The new unit was originally named the 3rd/6th Dragoon Guards, but this was amended to the 3rd Carabiniers (Prince of Wales's Dragoon Guards) six years after its formation, retaining elements of both predecessor regiments' names.
It was stationed in England from 1925 to 1936, before embarking for southern India. Two years after its arrival there, the regiment mechanised and became part of the newly formed Royal Armoured Corps.
For the first four years of the Second World War (1939-45), it remained in southern India to guard against a Japanese invasion. In February 1941, a cadre was split off to form the 25th Dragoons. That unit only lasted until 1947, but it fought in the Burma campaign, including the Battle of the Admin Box (1944).
The 3rd Carabiniers' first action came in April 1944, when its M3 Lee Medium tanks were deployed to north-east India. It fought at Imphal, helping to recapture the Nunshigum Ridge where all of 'B' Squadron's officers were killed. The regiment then took part in the subsequent advance into occupied Burma and the capture of Mandalay.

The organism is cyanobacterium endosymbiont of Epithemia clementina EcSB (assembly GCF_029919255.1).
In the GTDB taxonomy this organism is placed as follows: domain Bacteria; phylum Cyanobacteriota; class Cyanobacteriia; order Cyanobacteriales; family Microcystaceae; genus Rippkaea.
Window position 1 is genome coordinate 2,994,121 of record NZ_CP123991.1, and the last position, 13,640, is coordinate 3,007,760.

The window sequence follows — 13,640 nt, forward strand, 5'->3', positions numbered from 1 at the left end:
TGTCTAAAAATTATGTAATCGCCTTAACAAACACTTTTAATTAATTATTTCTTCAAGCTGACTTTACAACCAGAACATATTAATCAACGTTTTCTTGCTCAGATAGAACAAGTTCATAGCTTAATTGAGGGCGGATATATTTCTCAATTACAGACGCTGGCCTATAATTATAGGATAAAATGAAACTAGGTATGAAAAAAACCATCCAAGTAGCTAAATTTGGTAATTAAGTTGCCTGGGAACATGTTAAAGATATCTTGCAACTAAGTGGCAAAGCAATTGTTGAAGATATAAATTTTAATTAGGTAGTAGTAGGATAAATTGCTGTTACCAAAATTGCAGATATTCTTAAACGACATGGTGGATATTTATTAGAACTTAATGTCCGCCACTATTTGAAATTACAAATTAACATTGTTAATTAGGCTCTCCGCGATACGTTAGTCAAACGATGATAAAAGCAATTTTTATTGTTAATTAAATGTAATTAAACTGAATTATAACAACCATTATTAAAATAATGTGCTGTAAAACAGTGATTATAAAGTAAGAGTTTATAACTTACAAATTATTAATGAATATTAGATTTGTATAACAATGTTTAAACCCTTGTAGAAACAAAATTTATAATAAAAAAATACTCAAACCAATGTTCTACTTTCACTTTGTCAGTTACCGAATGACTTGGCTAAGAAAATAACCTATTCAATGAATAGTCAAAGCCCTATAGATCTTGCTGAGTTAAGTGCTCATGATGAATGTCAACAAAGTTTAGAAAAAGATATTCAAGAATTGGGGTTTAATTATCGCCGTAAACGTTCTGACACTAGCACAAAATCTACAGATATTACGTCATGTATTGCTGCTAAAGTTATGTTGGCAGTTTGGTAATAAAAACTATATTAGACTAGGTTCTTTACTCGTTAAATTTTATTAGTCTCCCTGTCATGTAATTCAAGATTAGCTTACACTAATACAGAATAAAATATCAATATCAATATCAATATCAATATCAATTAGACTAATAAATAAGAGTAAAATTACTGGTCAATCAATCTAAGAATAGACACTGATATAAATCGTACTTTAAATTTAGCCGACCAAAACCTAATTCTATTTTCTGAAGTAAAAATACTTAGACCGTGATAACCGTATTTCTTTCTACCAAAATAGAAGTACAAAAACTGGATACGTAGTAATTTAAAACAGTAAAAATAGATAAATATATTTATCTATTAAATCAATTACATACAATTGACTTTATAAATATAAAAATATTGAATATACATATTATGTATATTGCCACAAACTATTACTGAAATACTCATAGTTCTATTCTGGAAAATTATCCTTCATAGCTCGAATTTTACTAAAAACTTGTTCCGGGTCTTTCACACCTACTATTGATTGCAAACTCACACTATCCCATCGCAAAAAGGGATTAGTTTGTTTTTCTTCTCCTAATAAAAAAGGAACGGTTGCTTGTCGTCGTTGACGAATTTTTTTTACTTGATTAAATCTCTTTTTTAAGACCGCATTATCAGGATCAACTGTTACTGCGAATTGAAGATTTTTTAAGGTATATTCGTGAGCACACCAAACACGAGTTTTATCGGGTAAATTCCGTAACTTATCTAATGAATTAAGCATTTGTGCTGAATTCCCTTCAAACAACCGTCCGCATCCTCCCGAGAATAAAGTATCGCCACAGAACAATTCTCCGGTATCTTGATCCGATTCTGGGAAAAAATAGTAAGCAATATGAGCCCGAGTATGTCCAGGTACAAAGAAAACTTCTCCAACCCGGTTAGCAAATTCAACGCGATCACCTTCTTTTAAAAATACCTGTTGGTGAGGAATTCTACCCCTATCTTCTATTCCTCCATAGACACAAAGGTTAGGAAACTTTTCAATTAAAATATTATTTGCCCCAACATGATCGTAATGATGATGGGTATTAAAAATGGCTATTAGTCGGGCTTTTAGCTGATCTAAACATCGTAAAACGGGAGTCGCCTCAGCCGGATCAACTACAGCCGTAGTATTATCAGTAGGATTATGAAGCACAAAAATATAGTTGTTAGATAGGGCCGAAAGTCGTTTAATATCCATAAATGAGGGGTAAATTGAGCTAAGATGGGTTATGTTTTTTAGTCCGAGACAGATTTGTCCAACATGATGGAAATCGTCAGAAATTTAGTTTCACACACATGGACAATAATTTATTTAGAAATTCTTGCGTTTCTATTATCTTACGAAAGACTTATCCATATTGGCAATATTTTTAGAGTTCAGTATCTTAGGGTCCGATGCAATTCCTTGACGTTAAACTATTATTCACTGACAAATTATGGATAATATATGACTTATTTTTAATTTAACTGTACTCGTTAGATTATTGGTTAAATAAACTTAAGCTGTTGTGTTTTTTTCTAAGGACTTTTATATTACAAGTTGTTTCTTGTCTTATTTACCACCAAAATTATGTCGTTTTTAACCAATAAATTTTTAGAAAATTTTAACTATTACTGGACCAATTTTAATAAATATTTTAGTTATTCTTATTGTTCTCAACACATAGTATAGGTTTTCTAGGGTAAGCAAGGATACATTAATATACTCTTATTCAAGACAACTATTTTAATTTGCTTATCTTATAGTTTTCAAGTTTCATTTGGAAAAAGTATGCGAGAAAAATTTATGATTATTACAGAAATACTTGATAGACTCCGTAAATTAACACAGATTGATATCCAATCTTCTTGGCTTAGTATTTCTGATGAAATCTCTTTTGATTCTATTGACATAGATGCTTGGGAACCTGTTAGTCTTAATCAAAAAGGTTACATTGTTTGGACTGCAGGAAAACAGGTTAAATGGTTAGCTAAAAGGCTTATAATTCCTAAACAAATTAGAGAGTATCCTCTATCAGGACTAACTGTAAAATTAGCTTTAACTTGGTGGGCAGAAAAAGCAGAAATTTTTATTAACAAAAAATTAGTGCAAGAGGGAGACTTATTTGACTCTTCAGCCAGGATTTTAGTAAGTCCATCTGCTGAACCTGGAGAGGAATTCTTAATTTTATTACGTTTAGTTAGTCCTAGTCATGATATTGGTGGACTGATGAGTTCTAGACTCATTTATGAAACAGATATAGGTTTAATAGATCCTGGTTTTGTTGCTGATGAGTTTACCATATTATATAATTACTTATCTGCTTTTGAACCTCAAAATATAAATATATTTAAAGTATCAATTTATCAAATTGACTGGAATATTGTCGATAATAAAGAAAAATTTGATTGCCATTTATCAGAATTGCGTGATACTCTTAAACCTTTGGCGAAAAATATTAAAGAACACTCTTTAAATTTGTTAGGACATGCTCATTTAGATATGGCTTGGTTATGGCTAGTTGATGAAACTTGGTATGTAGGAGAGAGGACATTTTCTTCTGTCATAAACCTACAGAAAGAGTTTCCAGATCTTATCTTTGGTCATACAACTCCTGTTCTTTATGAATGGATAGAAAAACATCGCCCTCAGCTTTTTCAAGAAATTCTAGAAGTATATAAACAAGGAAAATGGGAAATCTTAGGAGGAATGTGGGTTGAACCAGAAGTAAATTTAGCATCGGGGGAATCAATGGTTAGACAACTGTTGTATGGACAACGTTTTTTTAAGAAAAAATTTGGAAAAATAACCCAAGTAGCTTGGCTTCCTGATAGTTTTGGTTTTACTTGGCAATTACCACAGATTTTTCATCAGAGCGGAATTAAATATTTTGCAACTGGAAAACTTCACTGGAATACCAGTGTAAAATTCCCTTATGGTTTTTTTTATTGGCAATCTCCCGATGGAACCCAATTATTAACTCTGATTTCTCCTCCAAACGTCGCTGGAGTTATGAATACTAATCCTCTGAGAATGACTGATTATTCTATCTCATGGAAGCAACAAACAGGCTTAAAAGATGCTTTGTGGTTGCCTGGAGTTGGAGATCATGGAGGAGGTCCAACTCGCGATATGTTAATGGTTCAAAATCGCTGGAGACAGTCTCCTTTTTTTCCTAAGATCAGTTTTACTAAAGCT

It remained on garrison duty in the subcontinent until the Partition of India in 1947. It then mainly alternated between England and West Germany, with the British Army of the Rhine, for the rest of its existence.
In 1961, a single squadron of the regiment was sent to Aden. Later that year, the entire regiment deployed to the Middle East to deter Iraqi threats to seize Kuwait.
In 1967, it switched from tanks to reconnaissance scout cars. The following year, it sent detachments to Cyprus.
The National Army Museum works with a network of Regimental and Corps Museums across the UK to help preserve and share the history and traditions of the Army and its soldiers.
Discover more about the 3rd Carabiniers (Prince of Wales's Dragoon Guards) by visiting the Royal Scots Dragoon Guards Museum at Edinburgh Castle and the Cheshire Military Museum in Chester.